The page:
Association Cardiologique pour la Médecine Subaquatique
Association Cardiologique pour la Médecine Subaquatique

The aims of the cardiologic association for subaquatic medicine (ACMS) are theoretical and technical training and research in underwater and hyperbaric medicine in general and in the field of physiology and pathology of cardiovascular disease in particular.

The ACMS works in association with the "cardiologic study group" of the Medical and Prevention Commission of the french underwater federation to establish the list of diving-contraindications.

WARNING : This website is intended for communication between members of the ACMS, the information of cardiologists face diving problems, diving physicians or confirmed divers faced with heart disease . This site does not have an educational purpose for the general public.

New : Congenital heartdisease


In its latest recommendations, the French Underwater Federation (FFESSM) listed congenital heartdisease as a formal and final contraindication to scuba diving. On the other hand, with the progress made in their management, the prognosis and quality of life of patients with congenital heart diseases have improved considerably, enabling them to engage in physical andsports endeavours, which are known to confer general health and psychological benefits. As a consequence, the ability of these patients to dive has become a regular and recurrent issue. Wereview the various types of scuba diving, the physical performance required for its practice,its effects on cardiovascular function and the elements that need to be considered before recommending whether it can be practiced safely at various levels of difficulty. Because ofthe diversity and broad heterogeneity of congenital heart diseases, a detailed evaluation ofeach patient’s performance based on clinical criteria common to all congenital heart diseasesis recommended. (July 26th 2016)

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Cardiovascular diseases and Diving          


"Cardiac patients and diving" slideshow for the XXIIIth SFC's European days 

(jan 18th 2013).


 Arrhythmia and diving :  

Underwater activities take place in a hostile environment where any failure can be fatal. Particular attention must be paid to the primary risk of cardiac block or arrhythmia in accordance with european and american guidelines . Recommendations for the participation of competitive sports can lead to 3 situations when applied to diving :
- Capacity to perform all underwater sports or leisure activities. This may concern non-sustained arrhythmia, radically ablated tachycardia, single bundle-branch block, functional and asymptomatic bradycardia or prolonged PR interval (even in the absence of heart disease or other pathology).
- Contraindications for underwater activities in case of non-implanted lesional heart block, any sustained ventricular arrhythmia (even in the presence of implanted cardiovecter defibrillator for primary or secondary prevention), in case of non-radically ablated paroxysmal junctional tachycardia and in any situation where a risk of syncope persists.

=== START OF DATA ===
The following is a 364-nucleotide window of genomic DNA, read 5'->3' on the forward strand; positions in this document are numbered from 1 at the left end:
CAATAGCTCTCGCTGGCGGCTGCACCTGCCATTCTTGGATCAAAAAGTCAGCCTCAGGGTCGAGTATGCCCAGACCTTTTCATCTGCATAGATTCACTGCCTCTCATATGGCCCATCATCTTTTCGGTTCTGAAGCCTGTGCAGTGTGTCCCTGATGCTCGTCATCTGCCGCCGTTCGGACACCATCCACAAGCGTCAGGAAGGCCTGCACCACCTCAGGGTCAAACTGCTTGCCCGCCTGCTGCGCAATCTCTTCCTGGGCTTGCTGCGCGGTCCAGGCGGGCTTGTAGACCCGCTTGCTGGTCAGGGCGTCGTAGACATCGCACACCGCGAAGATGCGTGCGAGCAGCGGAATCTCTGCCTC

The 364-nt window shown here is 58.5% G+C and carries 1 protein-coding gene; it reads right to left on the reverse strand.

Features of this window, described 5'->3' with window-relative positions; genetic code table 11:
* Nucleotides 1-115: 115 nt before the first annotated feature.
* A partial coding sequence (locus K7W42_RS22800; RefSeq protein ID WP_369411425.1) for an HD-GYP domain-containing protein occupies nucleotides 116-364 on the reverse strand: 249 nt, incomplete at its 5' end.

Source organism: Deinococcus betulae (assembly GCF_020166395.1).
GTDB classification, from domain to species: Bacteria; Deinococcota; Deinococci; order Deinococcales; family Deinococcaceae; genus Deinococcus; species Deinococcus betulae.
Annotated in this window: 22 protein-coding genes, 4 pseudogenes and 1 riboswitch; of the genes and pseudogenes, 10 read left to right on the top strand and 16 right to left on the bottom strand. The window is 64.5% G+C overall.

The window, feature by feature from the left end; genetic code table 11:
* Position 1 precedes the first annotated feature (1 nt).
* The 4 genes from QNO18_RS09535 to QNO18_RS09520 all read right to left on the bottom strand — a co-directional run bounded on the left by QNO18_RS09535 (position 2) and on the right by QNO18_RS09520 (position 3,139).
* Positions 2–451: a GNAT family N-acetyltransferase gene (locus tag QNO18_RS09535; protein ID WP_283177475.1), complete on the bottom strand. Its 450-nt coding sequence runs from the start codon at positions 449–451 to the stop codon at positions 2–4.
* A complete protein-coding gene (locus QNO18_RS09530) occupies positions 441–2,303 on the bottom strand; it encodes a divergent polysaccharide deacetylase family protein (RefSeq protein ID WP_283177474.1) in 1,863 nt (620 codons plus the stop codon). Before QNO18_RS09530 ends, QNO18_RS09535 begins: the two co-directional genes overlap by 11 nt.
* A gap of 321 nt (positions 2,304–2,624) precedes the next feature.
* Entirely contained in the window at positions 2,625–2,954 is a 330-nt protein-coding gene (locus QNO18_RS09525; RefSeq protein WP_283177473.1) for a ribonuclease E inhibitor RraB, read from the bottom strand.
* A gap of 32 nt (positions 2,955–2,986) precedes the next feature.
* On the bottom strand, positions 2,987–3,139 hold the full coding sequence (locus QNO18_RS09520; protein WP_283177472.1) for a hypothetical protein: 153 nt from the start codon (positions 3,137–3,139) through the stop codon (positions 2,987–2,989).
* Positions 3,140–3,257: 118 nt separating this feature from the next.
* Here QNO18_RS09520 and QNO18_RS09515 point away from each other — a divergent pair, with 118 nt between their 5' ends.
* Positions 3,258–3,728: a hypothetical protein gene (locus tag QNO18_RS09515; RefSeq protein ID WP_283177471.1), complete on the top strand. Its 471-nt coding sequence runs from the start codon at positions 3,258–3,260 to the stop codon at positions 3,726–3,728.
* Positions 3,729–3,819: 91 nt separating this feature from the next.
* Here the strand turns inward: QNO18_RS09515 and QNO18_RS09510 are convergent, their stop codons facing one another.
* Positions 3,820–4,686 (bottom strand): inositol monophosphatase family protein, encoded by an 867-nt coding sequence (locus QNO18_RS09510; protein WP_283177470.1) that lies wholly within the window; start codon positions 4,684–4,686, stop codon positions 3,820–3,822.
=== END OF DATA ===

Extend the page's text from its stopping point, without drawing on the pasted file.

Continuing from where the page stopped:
- A need to assess specific conditions and limits for the practice of underwater activities on individual basis. As a result, patients equipped with pacemaker must be limited in depth depending on the can presure strength. Despite its prevalence, atrial fibrillation remains a particular problem because of its unpredictible behavior.
The physician should not be too rigid but caution must be exercised when considering indications or contraindication for underwater activities. If necessary, a sufficient delay of at least 6 months, to assess rhythmic stability, should be taken.

"Arrhythmia and diving" for the "Coeur et Sport" 11th meeting (june 4th 2010).

Table - Table in french - Full text in french. (update november 29th 2010).



 CAD and scuba diving :

Scuba diving is usually contraindicated in subjects with coronary heart disease because of the undue strain it asserts on the cardiovascular system. However, a more flexible approach may be considered when assessing highly motivated individuals. In patients presenting with diffuse arteriosclerosis, coronary spasm or impaired cardiac function (defined as < 50% LVEF) contraindication is definite. In other cases, scuba diving may be considered if a minimal 6-month delay following a coronary event is respected. The subject should remain asymptomatic during this period. Risk factors should be optimally controlled in accordance with current preventive therapeutic guidelines. Cardiac stress testing should not evidence signs of ischemia or arrhythmia and should show that the subject undertakes regular sustained physical exercise. If these conditions are met careful consideration can be given for scuba diving. Only recreational diving should be approved and eventual instructional diving should be limited to 6 meters. Monitoring of other divers and use of hypoxic mixed gas are prohibited.
Table - Full text in french – Poster for the XIXth SFC's European days (jan 16th 2009).

(update november 29th 2010)


 HTN and diving : 

Like any physical activity, underwater activities increase blood pressure with significant variations related to mental stress, cold and, specifically, hyperoxia. Patients with hypertension are more prone to these changes because hypertension is a disease of vasomotion with potential visceral sequelae. They may thus be more subject to sudden death or immersion pulmonary edema.
When evaluating a hypertensive diver, the physician should be particularly careful if other risk factors, pathologic state or end organ damage (cardiac, renal, cerebral, retinal) is present.
Management of hypertension must be consistent with current guidelines. For treatment, ACE inhibitors or ARBs are preferred for their good tolerance, with particular caution for the risk of dehydration with diuretics. Beta-blockers should only be used when necessary and are subject to specific conditions.
There will be no restrictions for asymptomatic patients whose BP is controlled (< 140/90 mmHg). We may require special conditions of practice for high risk or uncontrolled subjects (no cold water diving, limited to 30 m and no enriched oxygen mixture) or extend the temporary contraindication if BP is not controlled (> 160/100 mmHg). All hypertensive divers should receive specific information.